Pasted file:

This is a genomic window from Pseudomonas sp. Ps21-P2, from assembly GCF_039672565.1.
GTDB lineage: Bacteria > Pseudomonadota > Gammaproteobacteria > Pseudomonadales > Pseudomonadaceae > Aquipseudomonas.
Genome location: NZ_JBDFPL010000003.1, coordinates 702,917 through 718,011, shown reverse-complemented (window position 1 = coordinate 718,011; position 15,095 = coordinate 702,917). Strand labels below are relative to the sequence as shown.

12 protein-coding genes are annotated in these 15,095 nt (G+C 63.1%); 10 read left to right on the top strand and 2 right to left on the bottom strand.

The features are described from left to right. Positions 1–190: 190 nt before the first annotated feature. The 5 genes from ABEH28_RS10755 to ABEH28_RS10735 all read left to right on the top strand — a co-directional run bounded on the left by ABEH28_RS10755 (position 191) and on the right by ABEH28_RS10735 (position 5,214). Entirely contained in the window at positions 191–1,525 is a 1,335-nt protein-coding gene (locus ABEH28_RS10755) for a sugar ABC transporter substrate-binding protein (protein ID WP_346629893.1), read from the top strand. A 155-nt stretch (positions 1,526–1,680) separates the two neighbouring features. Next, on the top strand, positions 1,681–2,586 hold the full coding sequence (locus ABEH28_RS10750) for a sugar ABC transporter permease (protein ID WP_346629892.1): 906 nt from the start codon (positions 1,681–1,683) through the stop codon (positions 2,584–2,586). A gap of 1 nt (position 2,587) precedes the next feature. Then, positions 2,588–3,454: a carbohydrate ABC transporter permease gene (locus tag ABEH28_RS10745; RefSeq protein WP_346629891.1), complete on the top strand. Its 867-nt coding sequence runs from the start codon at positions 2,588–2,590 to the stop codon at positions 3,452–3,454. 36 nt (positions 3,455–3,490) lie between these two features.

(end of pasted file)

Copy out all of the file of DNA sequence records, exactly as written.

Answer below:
This is a genomic window from Pseudomonas sp. Ps21-P2, from assembly GCF_039672565.1.
GTDB lineage: Bacteria > Pseudomonadota > Gammaproteobacteria > Pseudomonadales > Pseudomonadaceae > Aquipseudomonas.
Genome location: NZ_JBDFPL010000003.1, coordinates 702,917 through 718,011, shown reverse-complemented (window position 1 = coordinate 718,011; position 15,095 = coordinate 702,917). Strand labels below are relative to the sequence as shown.

12 protein-coding genes are annotated in these 15,095 nt (G+C 63.1%); 10 read left to right on the top strand and 2 right to left on the bottom strand.

The features are described from left to right. Positions 1–190: 190 nt before the first annotated feature. The 5 genes from ABEH28_RS10755 to ABEH28_RS10735 all read left to right on the top strand — a co-directional run bounded on the left by ABEH28_RS10755 (position 191) and on the right by ABEH28_RS10735 (position 5,214). Entirely contained in the window at positions 191–1,525 is a 1,335-nt protein-coding gene (locus ABEH28_RS10755) for a sugar ABC transporter substrate-binding protein (protein ID WP_346629893.1), read from the top strand. A 155-nt stretch (positions 1,526–1,680) separates the two neighbouring features. Next, on the top strand, positions 1,681–2,586 hold the full coding sequence (locus ABEH28_RS10750) for a sugar ABC transporter permease (protein ID WP_346629892.1): 906 nt from the start codon (positions 1,681–1,683) through the stop codon (positions 2,584–2,586). A gap of 1 nt (position 2,587) precedes the next feature. Then, positions 2,588–3,454: a carbohydrate ABC transporter permease gene (locus tag ABEH28_RS10745; RefSeq protein WP_346629891.1), complete on the top strand. Its 867-nt coding sequence runs from the start codon at positions 2,588–2,590 to the stop codon at positions 3,452–3,454. 36 nt (positions 3,455–3,490) lie between these two features.